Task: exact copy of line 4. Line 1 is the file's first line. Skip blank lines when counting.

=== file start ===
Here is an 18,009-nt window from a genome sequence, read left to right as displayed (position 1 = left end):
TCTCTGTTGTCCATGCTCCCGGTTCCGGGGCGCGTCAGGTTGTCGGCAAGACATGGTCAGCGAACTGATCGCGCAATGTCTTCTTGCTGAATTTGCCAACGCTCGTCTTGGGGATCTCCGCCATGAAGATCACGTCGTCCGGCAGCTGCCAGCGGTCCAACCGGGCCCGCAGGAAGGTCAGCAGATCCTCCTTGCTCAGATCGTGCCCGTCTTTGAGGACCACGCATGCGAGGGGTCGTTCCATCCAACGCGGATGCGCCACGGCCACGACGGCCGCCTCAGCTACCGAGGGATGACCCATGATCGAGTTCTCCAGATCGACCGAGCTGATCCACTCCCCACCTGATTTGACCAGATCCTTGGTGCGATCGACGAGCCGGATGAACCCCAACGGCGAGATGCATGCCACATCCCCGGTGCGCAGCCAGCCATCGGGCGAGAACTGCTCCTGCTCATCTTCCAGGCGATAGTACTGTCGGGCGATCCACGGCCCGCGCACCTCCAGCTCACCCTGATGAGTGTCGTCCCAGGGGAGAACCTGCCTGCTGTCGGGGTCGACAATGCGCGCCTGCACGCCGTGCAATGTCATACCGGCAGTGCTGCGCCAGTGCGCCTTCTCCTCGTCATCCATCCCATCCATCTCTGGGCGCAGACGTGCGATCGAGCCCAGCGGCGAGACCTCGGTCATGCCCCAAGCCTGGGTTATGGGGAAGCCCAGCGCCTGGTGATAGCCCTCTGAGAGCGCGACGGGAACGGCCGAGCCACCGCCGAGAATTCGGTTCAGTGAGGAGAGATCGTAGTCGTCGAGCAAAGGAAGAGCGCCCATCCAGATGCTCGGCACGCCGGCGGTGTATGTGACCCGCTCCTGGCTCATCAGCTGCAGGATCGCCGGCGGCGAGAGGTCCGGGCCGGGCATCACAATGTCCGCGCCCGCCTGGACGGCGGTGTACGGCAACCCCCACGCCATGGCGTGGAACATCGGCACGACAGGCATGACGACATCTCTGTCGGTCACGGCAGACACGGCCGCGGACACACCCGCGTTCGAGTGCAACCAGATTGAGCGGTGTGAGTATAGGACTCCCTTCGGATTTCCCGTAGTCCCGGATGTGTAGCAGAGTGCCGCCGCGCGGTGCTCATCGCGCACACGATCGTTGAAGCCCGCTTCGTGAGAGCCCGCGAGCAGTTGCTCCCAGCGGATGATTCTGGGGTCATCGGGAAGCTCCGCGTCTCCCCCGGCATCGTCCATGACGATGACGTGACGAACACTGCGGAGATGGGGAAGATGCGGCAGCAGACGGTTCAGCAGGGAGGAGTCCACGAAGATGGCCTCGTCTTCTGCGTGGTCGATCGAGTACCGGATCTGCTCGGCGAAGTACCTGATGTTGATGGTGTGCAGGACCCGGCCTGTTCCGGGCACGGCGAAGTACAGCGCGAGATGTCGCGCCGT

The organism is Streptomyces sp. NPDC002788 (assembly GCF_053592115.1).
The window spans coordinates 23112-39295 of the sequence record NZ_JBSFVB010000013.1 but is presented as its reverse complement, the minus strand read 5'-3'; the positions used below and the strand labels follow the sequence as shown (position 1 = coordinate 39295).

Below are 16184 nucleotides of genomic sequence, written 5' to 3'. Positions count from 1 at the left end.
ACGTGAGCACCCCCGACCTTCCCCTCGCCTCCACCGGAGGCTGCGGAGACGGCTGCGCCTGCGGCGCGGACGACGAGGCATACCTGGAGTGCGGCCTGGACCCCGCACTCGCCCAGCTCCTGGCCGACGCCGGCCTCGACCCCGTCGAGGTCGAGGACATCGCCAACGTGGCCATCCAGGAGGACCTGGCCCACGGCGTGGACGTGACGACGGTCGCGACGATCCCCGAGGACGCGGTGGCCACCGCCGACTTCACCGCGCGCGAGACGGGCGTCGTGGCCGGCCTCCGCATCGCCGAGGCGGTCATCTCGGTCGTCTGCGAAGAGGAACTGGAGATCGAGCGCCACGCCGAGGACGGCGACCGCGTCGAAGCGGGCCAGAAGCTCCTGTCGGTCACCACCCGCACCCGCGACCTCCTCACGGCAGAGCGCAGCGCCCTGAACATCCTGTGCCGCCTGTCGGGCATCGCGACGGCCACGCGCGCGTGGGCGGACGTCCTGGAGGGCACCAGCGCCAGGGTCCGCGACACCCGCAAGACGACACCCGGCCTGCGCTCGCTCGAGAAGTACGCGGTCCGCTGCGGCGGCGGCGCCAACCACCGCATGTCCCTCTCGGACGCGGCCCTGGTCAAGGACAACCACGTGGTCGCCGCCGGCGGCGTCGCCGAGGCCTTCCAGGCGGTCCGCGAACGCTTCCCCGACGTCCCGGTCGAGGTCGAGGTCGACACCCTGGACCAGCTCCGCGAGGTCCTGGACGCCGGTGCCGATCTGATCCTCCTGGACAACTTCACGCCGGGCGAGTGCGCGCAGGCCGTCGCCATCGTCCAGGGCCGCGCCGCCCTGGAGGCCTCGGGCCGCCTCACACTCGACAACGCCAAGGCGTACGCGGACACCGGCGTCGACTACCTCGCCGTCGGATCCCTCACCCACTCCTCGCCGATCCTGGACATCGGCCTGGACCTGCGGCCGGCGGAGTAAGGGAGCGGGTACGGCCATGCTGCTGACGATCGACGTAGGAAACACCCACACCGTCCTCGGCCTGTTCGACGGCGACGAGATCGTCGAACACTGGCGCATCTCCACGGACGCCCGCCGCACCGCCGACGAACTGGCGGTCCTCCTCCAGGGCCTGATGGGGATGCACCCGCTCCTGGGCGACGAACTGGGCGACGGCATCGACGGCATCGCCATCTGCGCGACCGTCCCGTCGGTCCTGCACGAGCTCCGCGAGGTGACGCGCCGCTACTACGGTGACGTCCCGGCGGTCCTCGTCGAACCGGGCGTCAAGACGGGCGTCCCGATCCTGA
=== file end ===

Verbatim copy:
The window spans coordinates 23112-39295 of the sequence record NZ_JBSFVB010000013.1 but is presented as its reverse complement, the minus strand read 5'-3'; the positions used below and the strand labels follow the sequence as shown (position 1 = coordinate 39295).